His earnestness was almost a frenzy. He believed, and so to him
all things were possible at once .
Then the artist in him reasserted itself. He became more
interested in his poem, as such, than in the cause that had
inspired it. He went over it again, retouching it carefully,
changing a word here and there, and improving its rhythm. For
the moment, he forgot the People, forgot his rage, his agitation
of the previous hour, he remembered only that he had written a
Then doubt intruded. After all, was it so great? Did not its
sublimity overpass a little the bounds of the ridiculous? Had he
seen true? Had he failed again? He re-read the poem carefully;
and it seemed all at once to lose force.
By now, Presley could not tell whether what he had written was
true poetry or doggerel. He distrusted profoundly his own
judgment. He must have the opinion of some one else, some one
competent to judge. He could not wait; to-morrow would not do.
He must know to a certainty before he could rest that night.
He made a careful copy of what he had written, and putting on his
hat and laced boots, went down stairs and out upon the lawn,
crossing over to the stables. He found Phelps there, washing
down the buckboard.
"Do you know where Vanamee is to-day?" he asked the latter.
Phelps put his chin in the air.
"Ask me something easy," he responded. "He might be at
Guadalajara, or he might be up at Osterman's, or he might be a
hundred miles away from either place. I know where he ought to
be, Mr. Presley, but that ain't saying where the crazy gesabe is.
He ought to be range-riding over east of Four, at the head waters
of Mission Creek."
"I'll try for him there, at all events," answered Presley. "If
you see Harran when he comes in, tell him I may not be back in
time for supper."
Presley found the pony in the corral, cinched the saddle upon
him, and went off over the Lower Road, going eastward at a brisk
At Hooven's he called a "How do you do" to Minna, whom he saw
lying in a slat hammock under the mammoth live oak, her foot in
bandages; and then galloped on over the bridge across the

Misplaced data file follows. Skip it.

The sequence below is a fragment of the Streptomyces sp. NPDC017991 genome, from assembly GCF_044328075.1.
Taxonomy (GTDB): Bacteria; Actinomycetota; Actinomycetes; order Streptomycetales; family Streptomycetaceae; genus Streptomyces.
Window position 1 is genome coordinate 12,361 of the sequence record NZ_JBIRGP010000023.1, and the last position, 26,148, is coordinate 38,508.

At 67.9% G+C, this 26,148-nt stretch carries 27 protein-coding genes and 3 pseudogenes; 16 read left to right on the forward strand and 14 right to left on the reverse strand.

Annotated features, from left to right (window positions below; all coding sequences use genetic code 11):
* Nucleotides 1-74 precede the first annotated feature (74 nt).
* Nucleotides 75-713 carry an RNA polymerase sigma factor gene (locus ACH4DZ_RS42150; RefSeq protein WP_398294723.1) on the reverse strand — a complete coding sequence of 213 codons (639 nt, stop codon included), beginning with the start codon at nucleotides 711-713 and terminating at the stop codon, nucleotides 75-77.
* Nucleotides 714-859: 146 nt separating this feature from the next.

irrigating ditch, wondering vaguely what would become of such a
pretty girl as Minna, and if in the end she would marry the
Portuguese foreman in charge of the ditching-gang. He told
himself that he hoped she would, and that speedily. There was no
lack of comment as to Minna Hooven about the ranches. Certainly
she was a good girl, but she was seen at all hours here and there
about Bonneville and Guadalajara, skylarking with the Portuguese
farm hands of Quien Sabe and Los Muertos. She was very pretty;
the men made fools of themselves over her. Presley hoped they
would not end by making a fool of her.
Just beyond the irrigating ditch, Presley left the Lower Road,
and following a trail that branched off southeasterly from this
point, held on across the Fourth Division of the ranch, keeping
the Mission Creek on his left. A few miles farther on, he went
through a gate in a barbed wire fence, and at once engaged
himself in a system of little arroyos and low rolling hills, that
steadily lifted and increased in size as he proceeded. This
higher ground was the advance guard of the Sierra foothills, and
served as the stock range for Los Muertos. The hills were huge
rolling hummocks of bare ground, covered only by wild oats. At
long intervals, were isolated live oaks. In the canyons and
arroyos, the chaparral and manzanita grew in dark olive-green
thickets. The ground was honey-combed with gopher-holes, and the
gophers themselves were everywhere. Occasionally a jack rabbit
bounded across the open, from one growth of chaparral to another,
taking long leaps, his ears erect. High overhead, a hawk or two
swung at anchor, and once, with a startling rush of wings, a
covey of quail flushed from the brush at the side of the trail.
On the hillsides, in thinly scattered groups were the cattle,
grazing deliberately, working slowly toward the water-holes for
their evening drink, the horses keeping to themselves, the colts
nuzzling at their mothers' bellies, whisking their tails,
stamping their unshod feet. But once in a remoter field,
solitary, magnificent, enormous, the short hair curling tight
upon his forehead, his small red eyes twinkling, his vast neck
heavy with muscles, Presley came upon the monarch, the king, the
great Durham bull, maintaining his lonely state, unapproachable,
Presley found the one-time shepherd by a water-hole, in a far
distant corner of the range. He had made his simple camp for the
night. His blue-grey army blanket lay spread under a live oak,
his horse grazed near at hand. He himself sat on his heels
before a little fire of dead manzanita roots, cooking his coffee